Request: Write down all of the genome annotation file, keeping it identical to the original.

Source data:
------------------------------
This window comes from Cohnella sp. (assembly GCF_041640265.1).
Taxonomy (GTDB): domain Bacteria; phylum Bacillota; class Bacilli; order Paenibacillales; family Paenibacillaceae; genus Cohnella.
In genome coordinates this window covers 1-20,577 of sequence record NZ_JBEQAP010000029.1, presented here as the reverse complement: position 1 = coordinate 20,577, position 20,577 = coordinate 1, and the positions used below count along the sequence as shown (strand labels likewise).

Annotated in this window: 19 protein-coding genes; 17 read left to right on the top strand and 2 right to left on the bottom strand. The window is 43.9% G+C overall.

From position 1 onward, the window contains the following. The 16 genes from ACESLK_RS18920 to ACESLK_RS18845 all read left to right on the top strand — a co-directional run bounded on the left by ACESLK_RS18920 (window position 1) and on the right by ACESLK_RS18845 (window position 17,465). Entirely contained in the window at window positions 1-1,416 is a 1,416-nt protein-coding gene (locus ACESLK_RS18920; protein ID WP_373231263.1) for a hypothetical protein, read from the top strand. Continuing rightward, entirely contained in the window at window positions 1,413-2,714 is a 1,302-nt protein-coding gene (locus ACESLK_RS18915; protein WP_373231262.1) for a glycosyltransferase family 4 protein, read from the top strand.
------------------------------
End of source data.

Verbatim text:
This window comes from Cohnella sp. (assembly GCF_041640265.1).
Taxonomy (GTDB): domain Bacteria; phylum Bacillota; class Bacilli; order Paenibacillales; family Paenibacillaceae; genus Cohnella.
In genome coordinates this window covers 1-20,577 of sequence record NZ_JBEQAP010000029.1, presented here as the reverse complement: position 1 = coordinate 20,577, position 20,577 = coordinate 1, and the positions used below count along the sequence as shown (strand labels likewise).

Annotated in this window: 19 protein-coding genes; 17 read left to right on the top strand and 2 right to left on the bottom strand. The window is 43.9% G+C overall.

From position 1 onward, the window contains the following. The 16 genes from ACESLK_RS18920 to ACESLK_RS18845 all read left to right on the top strand — a co-directional run bounded on the left by ACESLK_RS18920 (window position 1) and on the right by ACESLK_RS18845 (window position 17,465). Entirely contained in the window at window positions 1-1,416 is a 1,416-nt protein-coding gene (locus ACESLK_RS18920; protein ID WP_373231263.1) for a hypothetical protein, read from the top strand. Continuing rightward, entirely contained in the window at window positions 1,413-2,714 is a 1,302-nt protein-coding gene (locus ACESLK_RS18915; protein WP_373231262.1) for a glycosyltransferase family 4 protein, read from the top strand.